© The Financial Times Ltd 2016 FT and 'Financial Times' are trademarks of The Financial Times Ltd.
August 7, 2012 3:18 pm
In a bid to help MBA students get affordable loans, London’s Cass business school at City University has signed up with Prodigy Finance, the UK-based company that issues bonds to support student loans.
The Prodigy MBA Bond enables MBA alumni and other investors to earn a return on their investment - 5 per cent per annum - while funding the next generation of Cass students. Since 2007, Prodigy has committed £18m worth of loans to more than 680 students from 80 different countries, with no repayment defaults.
Student loans for MBAs have been increasingly difficult to secure since the financial crisis of 2008, particularly for students from developing economies or for those who have lived in several overseas locations.
Most loans are calculated using localised lending templates and based on students’ historic earnings. Prodigy, by contrast, uses a predictive scorecard to calculate an applicant’s future earnings, and calculates the loan on that basis. According to the FT’s Global MBA rankings, alumni from Cass earn, on average, $111,552 three years after graduation.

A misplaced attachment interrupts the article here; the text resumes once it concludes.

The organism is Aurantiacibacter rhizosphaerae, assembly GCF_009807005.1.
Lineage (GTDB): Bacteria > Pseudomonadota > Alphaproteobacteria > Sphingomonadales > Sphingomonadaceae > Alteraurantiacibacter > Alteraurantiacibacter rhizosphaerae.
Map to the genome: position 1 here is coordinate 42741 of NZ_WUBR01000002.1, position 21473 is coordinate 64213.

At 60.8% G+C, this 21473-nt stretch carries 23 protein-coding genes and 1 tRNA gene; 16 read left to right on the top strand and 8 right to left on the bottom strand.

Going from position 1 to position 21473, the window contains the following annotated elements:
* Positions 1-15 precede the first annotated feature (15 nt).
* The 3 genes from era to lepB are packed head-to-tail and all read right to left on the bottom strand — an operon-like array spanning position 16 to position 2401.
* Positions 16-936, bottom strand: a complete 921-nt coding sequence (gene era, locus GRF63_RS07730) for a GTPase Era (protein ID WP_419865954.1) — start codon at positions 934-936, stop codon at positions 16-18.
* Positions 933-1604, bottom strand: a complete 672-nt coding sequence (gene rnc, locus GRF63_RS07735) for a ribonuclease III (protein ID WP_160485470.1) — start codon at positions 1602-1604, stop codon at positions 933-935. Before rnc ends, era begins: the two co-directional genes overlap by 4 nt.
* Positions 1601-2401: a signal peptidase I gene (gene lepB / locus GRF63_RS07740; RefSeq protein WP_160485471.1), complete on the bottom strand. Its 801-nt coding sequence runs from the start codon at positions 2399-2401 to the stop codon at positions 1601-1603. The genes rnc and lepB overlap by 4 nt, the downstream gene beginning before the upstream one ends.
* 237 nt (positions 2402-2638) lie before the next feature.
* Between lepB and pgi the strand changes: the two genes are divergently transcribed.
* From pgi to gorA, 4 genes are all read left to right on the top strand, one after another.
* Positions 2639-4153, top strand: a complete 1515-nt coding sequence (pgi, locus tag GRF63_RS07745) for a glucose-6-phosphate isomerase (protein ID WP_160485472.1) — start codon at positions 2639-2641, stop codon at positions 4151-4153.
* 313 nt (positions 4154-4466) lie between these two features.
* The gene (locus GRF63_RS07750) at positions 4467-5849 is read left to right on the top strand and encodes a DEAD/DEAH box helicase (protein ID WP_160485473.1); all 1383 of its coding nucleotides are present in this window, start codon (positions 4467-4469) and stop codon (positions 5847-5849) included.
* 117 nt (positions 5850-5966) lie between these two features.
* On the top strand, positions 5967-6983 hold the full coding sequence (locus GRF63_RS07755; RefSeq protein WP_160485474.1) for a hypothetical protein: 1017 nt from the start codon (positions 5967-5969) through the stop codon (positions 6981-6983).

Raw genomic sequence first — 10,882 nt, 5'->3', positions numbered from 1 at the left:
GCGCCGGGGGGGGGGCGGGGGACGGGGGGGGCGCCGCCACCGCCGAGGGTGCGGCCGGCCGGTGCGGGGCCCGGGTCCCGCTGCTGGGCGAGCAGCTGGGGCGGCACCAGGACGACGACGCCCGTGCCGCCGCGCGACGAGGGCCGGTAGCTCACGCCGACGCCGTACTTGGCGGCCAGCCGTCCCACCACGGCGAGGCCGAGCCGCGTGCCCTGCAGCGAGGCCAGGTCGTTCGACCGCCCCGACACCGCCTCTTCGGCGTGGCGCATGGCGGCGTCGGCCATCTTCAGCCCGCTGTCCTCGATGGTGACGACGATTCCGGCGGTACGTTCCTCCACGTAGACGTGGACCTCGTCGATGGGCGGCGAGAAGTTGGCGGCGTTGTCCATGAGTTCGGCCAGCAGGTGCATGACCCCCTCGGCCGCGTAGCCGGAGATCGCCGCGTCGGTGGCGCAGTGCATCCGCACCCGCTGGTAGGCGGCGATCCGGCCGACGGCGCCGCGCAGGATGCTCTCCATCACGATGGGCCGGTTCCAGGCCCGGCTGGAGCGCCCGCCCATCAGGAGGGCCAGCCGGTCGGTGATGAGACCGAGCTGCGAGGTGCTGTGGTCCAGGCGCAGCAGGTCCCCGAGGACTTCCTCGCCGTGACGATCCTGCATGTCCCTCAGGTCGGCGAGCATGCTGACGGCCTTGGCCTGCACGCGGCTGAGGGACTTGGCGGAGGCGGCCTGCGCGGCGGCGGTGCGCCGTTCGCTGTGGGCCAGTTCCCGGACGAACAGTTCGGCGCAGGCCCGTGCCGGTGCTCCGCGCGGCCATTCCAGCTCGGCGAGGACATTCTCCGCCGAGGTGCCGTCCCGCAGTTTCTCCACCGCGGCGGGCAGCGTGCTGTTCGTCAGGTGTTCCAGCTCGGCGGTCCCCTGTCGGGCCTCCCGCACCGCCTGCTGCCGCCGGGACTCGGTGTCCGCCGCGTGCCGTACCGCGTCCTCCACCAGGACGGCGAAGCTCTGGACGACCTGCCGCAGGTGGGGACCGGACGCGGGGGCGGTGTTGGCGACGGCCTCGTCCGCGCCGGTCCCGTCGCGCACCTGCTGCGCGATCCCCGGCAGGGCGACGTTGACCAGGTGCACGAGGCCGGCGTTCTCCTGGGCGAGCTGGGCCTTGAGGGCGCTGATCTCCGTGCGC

With between 80 and 90 per cent of Cass’s MBA students coming from outside the UK, Cass deputy dean Steve Haberman says the school is one of the most diverse in the world. “With almost 35,000 alumni worldwide this innovative, borderless finance option gives alumni a sound and sustainable investment option and ensures the very best candidates have access to world-class business education.”
Copyright The Financial Times Limited 2016. You may share using our article tools.
Please don't cut articles from FT.com and redistribute by email or post to the web.